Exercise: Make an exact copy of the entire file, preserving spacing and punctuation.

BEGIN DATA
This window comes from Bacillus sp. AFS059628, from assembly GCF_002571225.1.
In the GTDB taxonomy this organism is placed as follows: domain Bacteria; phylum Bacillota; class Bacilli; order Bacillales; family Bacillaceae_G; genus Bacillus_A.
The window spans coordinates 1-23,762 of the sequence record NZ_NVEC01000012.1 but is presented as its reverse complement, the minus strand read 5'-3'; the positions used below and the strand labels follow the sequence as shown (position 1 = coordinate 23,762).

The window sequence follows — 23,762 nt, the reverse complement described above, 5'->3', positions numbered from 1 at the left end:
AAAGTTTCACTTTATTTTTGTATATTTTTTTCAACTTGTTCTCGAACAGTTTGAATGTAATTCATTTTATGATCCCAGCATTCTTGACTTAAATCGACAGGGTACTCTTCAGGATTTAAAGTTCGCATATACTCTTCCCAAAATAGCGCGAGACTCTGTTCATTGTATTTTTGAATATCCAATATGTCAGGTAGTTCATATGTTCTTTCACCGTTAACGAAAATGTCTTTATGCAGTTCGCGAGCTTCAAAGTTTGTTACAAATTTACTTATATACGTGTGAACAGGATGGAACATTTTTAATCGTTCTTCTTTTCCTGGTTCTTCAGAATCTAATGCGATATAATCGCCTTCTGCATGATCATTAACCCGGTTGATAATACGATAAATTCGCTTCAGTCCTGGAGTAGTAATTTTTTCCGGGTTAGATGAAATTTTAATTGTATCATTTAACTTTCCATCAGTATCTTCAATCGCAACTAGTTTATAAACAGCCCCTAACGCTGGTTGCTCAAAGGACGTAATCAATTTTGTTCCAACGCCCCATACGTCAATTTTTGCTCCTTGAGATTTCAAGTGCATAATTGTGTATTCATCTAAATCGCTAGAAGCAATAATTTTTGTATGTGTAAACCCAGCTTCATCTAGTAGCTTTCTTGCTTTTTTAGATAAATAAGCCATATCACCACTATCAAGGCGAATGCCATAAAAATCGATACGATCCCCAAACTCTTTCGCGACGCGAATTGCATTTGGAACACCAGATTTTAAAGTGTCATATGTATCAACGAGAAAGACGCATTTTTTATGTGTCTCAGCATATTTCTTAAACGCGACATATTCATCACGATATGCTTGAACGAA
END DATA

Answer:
This window comes from Bacillus sp. AFS059628, from assembly GCF_002571225.1.
In the GTDB taxonomy this organism is placed as follows: domain Bacteria; phylum Bacillota; class Bacilli; order Bacillales; family Bacillaceae_G; genus Bacillus_A.
The window spans coordinates 1-23,762 of the sequence record NZ_NVEC01000012.1 but is presented as its reverse complement, the minus strand read 5'-3'; the positions used below and the strand labels follow the sequence as shown (position 1 = coordinate 23,762).

The window sequence follows — 23,762 nt, the reverse complement described above, 5'->3', positions numbered from 1 at the left end:
AAAGTTTCACTTTATTTTTGTATATTTTTTTCAACTTGTTCTCGAACAGTTTGAATGTAATTCATTTTATGATCCCAGCATTCTTGACTTAAATCGACAGGGTACTCTTCAGGATTTAAAGTTCGCATATACTCTTCCCAAAATAGCGCGAGACTCTGTTCATTGTATTTTTGAATATCCAATATGTCAGGTAGTTCATATGTTCTTTCACCGTTAACGAAAATGTCTTTATGCAGTTCGCGAGCTTCAAAGTTTGTTACAAATTTACTTATATACGTGTGAACAGGATGGAACATTTTTAATCGTTCTTCTTTTCCTGGTTCTTCAGAATCTAATGCGATATAATCGCCTTCTGCATGATCATTAACCCGGTTGATAATACGATAAATTCGCTTCAGTCCTGGAGTAGTAATTTTTTCCGGGTTAGATGAAATTTTAATTGTATCATTTAACTTTCCATCAGTATCTTCAATCGCAACTAGTTTATAAACAGCCCCTAACGCTGGTTGCTCAAAGGACGTAATCAATTTTGTTCCAACGCCCCATACGTCAATTTTTGCTCCTTGAGATTTCAAGTGCATAATTGTGTATTCATCTAAATCGCTAGAAGCAATAATTTTTGTATGTGTAAACCCAGCTTCATCTAGTAGCTTTCTTGCTTTTTTAGATAAATAAGCCATATCACCACTATCAAGGCGAATGCCATAAAAATCGATACGATCCCCAAACTCTTTCGCGACGCGAATTGCATTTGGAACACCAGATTTTAAAGTGTCATATGTATCAACGAGAAAGACGCATTTTTTATGTGTCTCAGCATATTTCTTAAACGCGACATATTCATCACGATATGCTTGAACGAA